Cart (Loading....) | Create Account
Close category search window

High resolution kinetic energy by long time-delayed core-sampling photofragment translational spectroscopy

Sign In

Cookies must be enabled to login.After enabling cookies , please use refresh or reload or ctrl+f5 on the browser for the login options.

Formats Non-Member Member
$31 $31
Learn how you can qualify for the best price for this item!
Become an IEEE Member or Subscribe to
IEEE Xplore for exclusive pricing!
close button

puzzle piece

IEEE membership options for an individual and IEEE Xplore subscriptions for an organization offer the most affordable access to essential journal articles, conference papers, standards, eBooks, and eLearning courses.

Learn more about:

IEEE membership

IEEE Xplore subscriptions

3 Author(s)
Li, Guosheng ; Department of Chemistry, University of Southern California, Los Angeles, California 90089 ; Hwang, Hyun Jin ; Jung, Hyun Chai

Your organization might have access to this article on the publisher's site. To check, click on this link:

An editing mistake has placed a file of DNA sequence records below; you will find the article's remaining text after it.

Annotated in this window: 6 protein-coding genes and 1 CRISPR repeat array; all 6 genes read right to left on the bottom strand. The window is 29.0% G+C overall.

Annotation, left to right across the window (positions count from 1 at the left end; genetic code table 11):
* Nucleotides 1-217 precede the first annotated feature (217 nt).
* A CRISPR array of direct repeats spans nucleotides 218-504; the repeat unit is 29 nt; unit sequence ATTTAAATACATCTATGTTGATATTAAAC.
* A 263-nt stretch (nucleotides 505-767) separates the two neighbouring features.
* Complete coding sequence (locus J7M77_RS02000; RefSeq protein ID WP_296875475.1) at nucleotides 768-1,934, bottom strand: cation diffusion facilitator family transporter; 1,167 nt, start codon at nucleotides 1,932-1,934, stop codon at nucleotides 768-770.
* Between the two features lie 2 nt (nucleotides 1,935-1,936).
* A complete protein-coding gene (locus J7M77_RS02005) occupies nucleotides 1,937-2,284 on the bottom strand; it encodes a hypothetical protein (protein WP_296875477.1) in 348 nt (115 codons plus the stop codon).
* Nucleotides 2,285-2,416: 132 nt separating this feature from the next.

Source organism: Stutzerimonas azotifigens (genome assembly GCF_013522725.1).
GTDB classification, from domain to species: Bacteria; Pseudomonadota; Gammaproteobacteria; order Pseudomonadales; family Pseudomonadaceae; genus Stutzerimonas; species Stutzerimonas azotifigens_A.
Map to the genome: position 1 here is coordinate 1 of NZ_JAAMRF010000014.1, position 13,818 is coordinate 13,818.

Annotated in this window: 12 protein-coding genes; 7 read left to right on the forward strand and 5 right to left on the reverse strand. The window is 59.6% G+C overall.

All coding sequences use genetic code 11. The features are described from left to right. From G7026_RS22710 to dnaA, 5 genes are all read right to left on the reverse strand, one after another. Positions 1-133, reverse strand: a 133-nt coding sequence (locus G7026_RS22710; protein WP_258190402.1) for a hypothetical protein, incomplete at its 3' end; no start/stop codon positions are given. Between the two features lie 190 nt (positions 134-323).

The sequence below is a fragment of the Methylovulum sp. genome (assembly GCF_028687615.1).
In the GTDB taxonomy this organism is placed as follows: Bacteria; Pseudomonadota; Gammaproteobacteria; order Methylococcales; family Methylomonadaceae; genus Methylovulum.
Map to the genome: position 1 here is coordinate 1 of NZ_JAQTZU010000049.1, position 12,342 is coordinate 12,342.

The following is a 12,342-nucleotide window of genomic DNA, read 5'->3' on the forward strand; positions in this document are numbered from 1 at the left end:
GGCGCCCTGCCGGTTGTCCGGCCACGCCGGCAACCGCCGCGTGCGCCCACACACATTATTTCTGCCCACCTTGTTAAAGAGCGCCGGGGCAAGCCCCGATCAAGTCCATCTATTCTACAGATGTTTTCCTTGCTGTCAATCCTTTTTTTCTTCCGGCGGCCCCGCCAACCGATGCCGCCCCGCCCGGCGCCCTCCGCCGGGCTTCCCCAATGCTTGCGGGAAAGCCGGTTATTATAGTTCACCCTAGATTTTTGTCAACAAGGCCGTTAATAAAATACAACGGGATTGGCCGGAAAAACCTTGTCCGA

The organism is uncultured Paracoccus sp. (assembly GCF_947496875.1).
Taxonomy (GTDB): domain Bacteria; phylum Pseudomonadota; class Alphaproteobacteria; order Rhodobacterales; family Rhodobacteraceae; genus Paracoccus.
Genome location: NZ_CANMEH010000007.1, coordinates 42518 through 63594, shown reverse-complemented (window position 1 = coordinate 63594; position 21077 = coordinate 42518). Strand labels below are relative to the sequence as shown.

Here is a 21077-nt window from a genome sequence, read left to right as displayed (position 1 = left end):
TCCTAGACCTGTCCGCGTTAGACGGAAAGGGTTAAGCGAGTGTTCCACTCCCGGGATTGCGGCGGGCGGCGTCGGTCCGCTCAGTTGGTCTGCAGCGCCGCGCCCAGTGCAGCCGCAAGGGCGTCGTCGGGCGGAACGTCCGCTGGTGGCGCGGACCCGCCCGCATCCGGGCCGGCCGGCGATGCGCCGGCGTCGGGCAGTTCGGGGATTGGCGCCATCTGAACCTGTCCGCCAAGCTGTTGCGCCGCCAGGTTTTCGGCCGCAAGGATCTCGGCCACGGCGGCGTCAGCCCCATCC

A pulsed core-sampling photofragment translational spectroscopy (PTS) method with a long time-delay, which allows an extremely high kinetic energy resolution, is presented in this article. More commonly applying a short time delay between laser and pulsed acceleration electric field leads to a low kinetic energy resolution for the pulsed core-sampling method. This low kinetic energy resolution problem was overcome by applying a longer time delay. An absolute recoil velocity resolution of Δv=8 m/s and a relative kinetic energy resolution of ΔE/E=3.6% were obtained in this experiment, by applying a time-delay of 8 μs between the laser and the acceleration electric field. The vibrational distributions of the CH3 radical for the I* and I channel of CH3I photodissociation at 266 nm were directly resolved for first time to presented an improvement of the kinetic energy resolution.

Published in:

Review of Scientific Instruments  (Volume:76 ,  Issue: 2 )

Date of Publication:

Feb 2005

Need Help?

IEEE Advancing Technology for Humanity About IEEE Xplore | Contact | Help | Terms of Use | Nondiscrimination Policy | Site Map | Privacy & Opting Out of Cookies

A not-for-profit organization, IEEE is the world's largest professional association for the advancement of technology.
© Copyright 2014 IEEE - All rights reserved. Use of this web site signifies your agreement to the terms and conditions.